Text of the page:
The Library Reloaded: Fines

It’s been on the brain for awhile, but I have been wanting to make a Library Reloaded post about fines. This week has been productive for writing so I might as well go for it.

Fines or late fees (as Leslie Burger likes to say) are a mechanism to ensure that material is return before or on the due date. Almost exclusively financial in nature, fines can range from a mere nickel to various higher denominations of paper money depending on the type of material, the loan period, and the amount of time past the due date. The purpose of this post is to consider the position of fines in the library world and some potential alternatives. Not all of these are truly viable, but let go of your preconceived notions and let the ideas get your thinking process going.

(Payment of lost materials, collection fees, and other administrative fees will not be discussed, as I think that represents a different financial category for libraries. -A)

1.) No fines for overdue materials.

This is by far the polar opposite of the status quo and represents the argument that accumulated fines are a barrier to access. By removing the financial penalties, you move closer to an ideal of unfettered access to library services and materials. It also avoids uncomfortable encounters with patrons who have high fines or creating financial pressures on individuals and families that rely on the library. On the backend, this gives back valuable staff time that would otherwise be dedicated to the accounting of the collection of fines and managing the money involved.

The tradeoff is the revenue lost for the library that the fines would generate. In addition, there would need to be an incentive created to encourage people to return books. A ‘no overdue’ policy could work in which borrowing is restricted or completely blocked on a card with library material that is overdue. Perhaps even something akin to “hold until a hold”; the capability of borrowing something indefinately until someone else asks for it. Under this concept, there would be a defined borrowing time (to ensure popular items get to multiple people); however, if there is no one else waiting for it, then the borrower can hang onto it for as long as they like. This presents a different set of logistics and collection management (such as “when does an item become lost?” and replacing materials on the shelf in order to facilitate serendipity), but I think with the right library, materials, and management, it could be feasible.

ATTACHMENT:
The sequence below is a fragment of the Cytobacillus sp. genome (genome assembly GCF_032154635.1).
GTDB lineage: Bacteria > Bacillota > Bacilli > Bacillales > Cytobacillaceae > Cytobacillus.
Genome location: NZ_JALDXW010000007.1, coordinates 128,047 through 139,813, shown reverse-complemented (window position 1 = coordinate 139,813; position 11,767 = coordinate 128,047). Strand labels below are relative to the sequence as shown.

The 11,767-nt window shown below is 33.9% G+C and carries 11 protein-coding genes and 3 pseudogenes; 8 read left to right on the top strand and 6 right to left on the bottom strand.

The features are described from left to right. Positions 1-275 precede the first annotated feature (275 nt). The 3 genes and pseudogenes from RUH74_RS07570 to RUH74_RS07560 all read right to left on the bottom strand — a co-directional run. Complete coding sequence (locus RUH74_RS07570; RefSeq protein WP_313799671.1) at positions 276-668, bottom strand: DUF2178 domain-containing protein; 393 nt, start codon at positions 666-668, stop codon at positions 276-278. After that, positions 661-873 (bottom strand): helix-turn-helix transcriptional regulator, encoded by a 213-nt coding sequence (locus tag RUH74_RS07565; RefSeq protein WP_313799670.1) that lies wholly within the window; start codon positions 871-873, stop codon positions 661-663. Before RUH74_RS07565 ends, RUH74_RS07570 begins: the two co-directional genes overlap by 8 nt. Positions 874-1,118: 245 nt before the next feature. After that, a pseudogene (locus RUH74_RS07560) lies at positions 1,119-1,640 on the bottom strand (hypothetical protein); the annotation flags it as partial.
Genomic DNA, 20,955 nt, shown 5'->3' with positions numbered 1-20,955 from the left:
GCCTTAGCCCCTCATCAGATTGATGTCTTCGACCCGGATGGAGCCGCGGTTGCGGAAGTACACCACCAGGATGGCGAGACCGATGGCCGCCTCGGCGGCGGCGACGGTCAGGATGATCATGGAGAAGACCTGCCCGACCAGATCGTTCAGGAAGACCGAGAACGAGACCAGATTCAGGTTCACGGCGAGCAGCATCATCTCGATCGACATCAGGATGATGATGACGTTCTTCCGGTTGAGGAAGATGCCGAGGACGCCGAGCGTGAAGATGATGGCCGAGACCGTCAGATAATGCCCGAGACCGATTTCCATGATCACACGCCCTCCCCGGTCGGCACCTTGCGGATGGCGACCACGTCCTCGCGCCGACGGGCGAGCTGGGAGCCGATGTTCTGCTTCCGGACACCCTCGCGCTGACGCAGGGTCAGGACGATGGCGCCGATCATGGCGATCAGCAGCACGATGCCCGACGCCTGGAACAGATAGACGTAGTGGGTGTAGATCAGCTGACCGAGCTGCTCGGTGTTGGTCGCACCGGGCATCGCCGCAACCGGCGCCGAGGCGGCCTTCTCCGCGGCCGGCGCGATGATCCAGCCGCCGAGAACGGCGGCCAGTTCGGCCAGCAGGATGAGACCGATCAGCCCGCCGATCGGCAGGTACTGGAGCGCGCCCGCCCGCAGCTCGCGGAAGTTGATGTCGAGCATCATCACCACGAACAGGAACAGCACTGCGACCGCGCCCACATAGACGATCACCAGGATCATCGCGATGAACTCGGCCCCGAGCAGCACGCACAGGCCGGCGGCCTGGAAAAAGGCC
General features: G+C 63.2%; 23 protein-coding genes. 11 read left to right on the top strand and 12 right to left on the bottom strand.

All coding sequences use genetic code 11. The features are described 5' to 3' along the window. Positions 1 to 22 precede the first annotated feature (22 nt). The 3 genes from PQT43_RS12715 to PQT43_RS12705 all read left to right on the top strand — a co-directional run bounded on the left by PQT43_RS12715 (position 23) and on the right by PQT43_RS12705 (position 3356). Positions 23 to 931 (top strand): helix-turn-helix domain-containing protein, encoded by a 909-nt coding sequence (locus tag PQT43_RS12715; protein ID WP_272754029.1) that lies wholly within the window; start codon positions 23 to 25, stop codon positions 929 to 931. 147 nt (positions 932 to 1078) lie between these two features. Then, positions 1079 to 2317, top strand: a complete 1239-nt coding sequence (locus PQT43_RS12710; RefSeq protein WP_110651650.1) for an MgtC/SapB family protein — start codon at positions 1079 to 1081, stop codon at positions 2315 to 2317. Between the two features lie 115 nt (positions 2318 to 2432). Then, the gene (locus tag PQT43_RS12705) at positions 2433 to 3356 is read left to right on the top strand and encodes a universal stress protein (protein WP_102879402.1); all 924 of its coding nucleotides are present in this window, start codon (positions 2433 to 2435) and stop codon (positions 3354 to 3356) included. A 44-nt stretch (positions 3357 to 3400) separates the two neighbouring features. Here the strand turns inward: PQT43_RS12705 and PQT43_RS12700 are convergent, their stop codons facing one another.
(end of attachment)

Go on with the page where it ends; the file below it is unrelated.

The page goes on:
2.) Volunteering/Community Service

Rather than pay a fine, a patron could be given the option to work off their fines in several different ways. Volunteering hours at the library could provide additional manpower in a time when staff layoffs are prevalent. (For example, a New York man sorted books in exchange for fine forgiveness. They even offered him a part time position afterwards.) This could free up staff from doing routine or rote work and allow them time to work on other projects, classes, or even just free them up to be available to assist patrons.

The volunteering possibilities do not stop at the library doorstep. Volunteering in the community is another potential way a person could work off their fines. There are always service organizations and community projects that are looking for additional manpower. In exchange for time spent with those entities, the patron would earn a certain amount of fine forgiveness. This allows an individual to work on something that interests them, the organizations get the person’s time, and the library clears another patron to return to normal borrowing practices.

The easily recognizable cons are the loss of revenue as well as the added logistics of managing volunteers in the library. Right now, I cannot see any additional cons to this type of fine repayment; I hope that someone could point out to me whether I missed something or I’ve hit my mark in the comments to this post.

3.) Pay what you want

I thought of this concept when I was reading an article in Time about Panera Bread’s pay-what-you-want non-profit in Clayton, Mo.  In this establishment, there is only the suggested price; people who can afford more are encouraged to pay that or more while people in need are encouraged to take a discount. Why not library fines?

As it is right now, librarians and library staff bargain with patrons over fines everyday all over the country. This would shift the onus from the staff member to the patron. If people are going to talk and write about empowering their patrons, why not empower them at the wallet level? There could be some goodwill and publicity generated on behalf of the library, leading more people to settle their bills and get back to using the library.